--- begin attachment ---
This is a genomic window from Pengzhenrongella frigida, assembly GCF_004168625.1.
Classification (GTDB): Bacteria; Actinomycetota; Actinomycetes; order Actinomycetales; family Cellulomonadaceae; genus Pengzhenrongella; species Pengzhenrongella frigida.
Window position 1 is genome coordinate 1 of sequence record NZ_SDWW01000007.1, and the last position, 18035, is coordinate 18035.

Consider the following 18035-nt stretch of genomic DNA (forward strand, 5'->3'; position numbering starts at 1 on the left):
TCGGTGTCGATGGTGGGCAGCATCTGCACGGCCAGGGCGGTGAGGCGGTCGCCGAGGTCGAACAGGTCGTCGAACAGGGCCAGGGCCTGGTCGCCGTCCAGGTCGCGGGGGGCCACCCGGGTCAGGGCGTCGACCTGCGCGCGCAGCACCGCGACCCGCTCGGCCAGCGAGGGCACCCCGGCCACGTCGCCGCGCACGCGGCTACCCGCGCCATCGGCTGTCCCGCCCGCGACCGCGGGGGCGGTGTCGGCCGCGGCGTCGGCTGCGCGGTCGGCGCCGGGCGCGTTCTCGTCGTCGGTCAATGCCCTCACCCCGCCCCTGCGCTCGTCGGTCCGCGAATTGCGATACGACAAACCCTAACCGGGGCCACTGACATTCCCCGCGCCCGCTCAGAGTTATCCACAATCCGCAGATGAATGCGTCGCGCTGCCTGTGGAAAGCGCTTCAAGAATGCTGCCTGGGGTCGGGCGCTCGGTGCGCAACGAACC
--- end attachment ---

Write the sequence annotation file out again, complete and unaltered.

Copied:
This is a genomic window from Pengzhenrongella frigida, assembly GCF_004168625.1.
Classification (GTDB): Bacteria; Actinomycetota; Actinomycetes; order Actinomycetales; family Cellulomonadaceae; genus Pengzhenrongella; species Pengzhenrongella frigida.
Window position 1 is genome coordinate 1 of sequence record NZ_SDWW01000007.1, and the last position, 18035, is coordinate 18035.

Consider the following 18035-nt stretch of genomic DNA (forward strand, 5'->3'; position numbering starts at 1 on the left):
TCGGTGTCGATGGTGGGCAGCATCTGCACGGCCAGGGCGGTGAGGCGGTCGCCGAGGTCGAACAGGTCGTCGAACAGGGCCAGGGCCTGGTCGCCGTCCAGGTCGCGGGGGGCCACCCGGGTCAGGGCGTCGACCTGCGCGCGCAGCACCGCGACCCGCTCGGCCAGCGAGGGCACCCCGGCCACGTCGCCGCGCACGCGGCTACCCGCGCCATCGGCTGTCCCGCCCGCGACCGCGGGGGCGGTGTCGGCCGCGGCGTCGGCTGCGCGGTCGGCGCCGGGCGCGTTCTCGTCGTCGGTCAATGCCCTCACCCCGCCCCTGCGCTCGTCGGTCCGCGAATTGCGATACGACAAACCCTAACCGGGGCCACTGACATTCCCCGCGCCCGCTCAGAGTTATCCACAATCCGCAGATGAATGCGTCGCGCTGCCTGTGGAAAGCGCTTCAAGAATGCTGCCTGGGGTCGGGCGCTCGGTGCGCAACGAACC